It is sufficient for the present to record that these things are evil. That persecutors and persecuted, hunters and hunted are in the grip of the powers of darkness.

Unfortunately, recent American military interventions and state-building efforts have failed disastrously in Iraq, Libya and in Afghanistan. It is a result of a tragic cognitive dissonance between understanding and reality; between ambition and hubris. The West have never quite understood the Muslim world and how they valorise their extremist ideologies more than life itself – and who are prepared to wage a war for an entire century to achieve their ambitions.

In the words of the distinguished LSE Arabist, Elie Kedourie, “Be it sufficient for the present to record that these things are evil. That persecutors and persecuted, hunters and hunted are in the grip of the powers of darkness. It is enough to elucidate how this came to pass, for the story can at least have this moral, that the consequences of action are incalculable, and that out of the desire to do good, good may not in fact ensue.”

With the benefit of hindsight, the Afghan war was unwinnable from Day One. That country has been the graveyard of ambitious military adventurers from the Mughal Emperors of India to Genghis Khan, Timur and the Soviet communists. Geopolitically, Afghanistan stands at the strategic crossroads between Central Asia and South Asia. Any world power that controls that treacherous landmass is likely to achieve mastery over the Asian heartland.

The return of the Taliban is bad news for the Afghans and bad news for the world. In killing Osama bin Laden in May 2011, America only succeeded in cutting off the tail of the serpent while leaving his head and body. The New Taliban are going to be stronger and more vicious than the old. They have already ordered women to leave the universities, colleges and schools. They are systematically decimating Christians and adherents of other faiths. They have indicated that they join their brethren in Nigeria to enforce Sharia law throughout our country and the rest of our glorious continent. We must sharpen our swords and wait for them.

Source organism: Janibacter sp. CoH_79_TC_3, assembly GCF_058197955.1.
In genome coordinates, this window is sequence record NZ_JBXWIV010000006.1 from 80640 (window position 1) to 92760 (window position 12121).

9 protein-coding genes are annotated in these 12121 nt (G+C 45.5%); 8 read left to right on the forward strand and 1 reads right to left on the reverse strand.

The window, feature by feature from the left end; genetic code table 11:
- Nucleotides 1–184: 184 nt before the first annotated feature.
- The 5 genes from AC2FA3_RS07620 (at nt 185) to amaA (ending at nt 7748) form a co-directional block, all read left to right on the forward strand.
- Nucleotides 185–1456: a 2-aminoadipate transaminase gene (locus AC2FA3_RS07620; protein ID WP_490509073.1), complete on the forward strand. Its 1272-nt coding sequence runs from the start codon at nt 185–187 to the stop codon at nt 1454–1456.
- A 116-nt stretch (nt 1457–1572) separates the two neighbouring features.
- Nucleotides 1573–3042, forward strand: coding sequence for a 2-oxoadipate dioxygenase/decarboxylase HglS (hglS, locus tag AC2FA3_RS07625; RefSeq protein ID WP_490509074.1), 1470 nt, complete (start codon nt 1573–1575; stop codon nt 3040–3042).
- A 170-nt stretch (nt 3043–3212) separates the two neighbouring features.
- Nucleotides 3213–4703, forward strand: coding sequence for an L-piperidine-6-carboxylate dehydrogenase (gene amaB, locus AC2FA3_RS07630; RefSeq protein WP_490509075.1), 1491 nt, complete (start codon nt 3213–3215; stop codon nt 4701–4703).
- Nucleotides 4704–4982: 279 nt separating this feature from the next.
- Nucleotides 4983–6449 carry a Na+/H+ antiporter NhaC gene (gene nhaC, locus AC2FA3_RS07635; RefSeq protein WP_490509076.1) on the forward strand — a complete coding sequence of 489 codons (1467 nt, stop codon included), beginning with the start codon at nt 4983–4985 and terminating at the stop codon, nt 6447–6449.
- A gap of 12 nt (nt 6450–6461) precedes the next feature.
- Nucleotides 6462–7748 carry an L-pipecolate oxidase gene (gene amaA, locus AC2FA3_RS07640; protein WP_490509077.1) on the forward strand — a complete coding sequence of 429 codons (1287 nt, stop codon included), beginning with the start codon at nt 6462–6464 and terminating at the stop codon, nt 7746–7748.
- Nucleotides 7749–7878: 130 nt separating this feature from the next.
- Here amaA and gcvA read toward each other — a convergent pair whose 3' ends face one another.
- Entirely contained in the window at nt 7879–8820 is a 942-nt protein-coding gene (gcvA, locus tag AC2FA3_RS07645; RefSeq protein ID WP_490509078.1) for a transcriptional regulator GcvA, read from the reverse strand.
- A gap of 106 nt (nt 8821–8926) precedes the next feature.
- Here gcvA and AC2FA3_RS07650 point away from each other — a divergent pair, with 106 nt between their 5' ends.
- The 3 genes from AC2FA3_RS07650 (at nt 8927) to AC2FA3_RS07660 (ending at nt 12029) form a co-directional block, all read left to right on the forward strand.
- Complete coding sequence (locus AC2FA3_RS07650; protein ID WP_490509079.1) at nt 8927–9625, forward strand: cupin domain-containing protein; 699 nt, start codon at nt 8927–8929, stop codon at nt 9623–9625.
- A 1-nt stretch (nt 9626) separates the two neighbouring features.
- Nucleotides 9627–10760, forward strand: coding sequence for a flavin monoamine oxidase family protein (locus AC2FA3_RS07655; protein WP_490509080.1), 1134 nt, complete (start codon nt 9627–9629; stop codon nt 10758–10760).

The German sociologist Max Weber anticipated such dark times when he had his bleak prophecies long ago: “Ahead of us is not the bloom of summer, but, rather, a polar night of icy darkness and hardness, no matter which group may triumph externally now”. Weber went ahead to warn that what we must not do is capitulate through a “dumb acceptance” of the world and our place in it. Our lives, our liberties and our land are our most sacred possessions. Those who want to dispossess us of these must be regarded as enemies forever. If they are prepared to fight for a century, we at the receiving end must arm ourselves and our children to fight them for a thousand years. Under international law, they still have a debt to settle with America. They must be quarantined back into the stone age.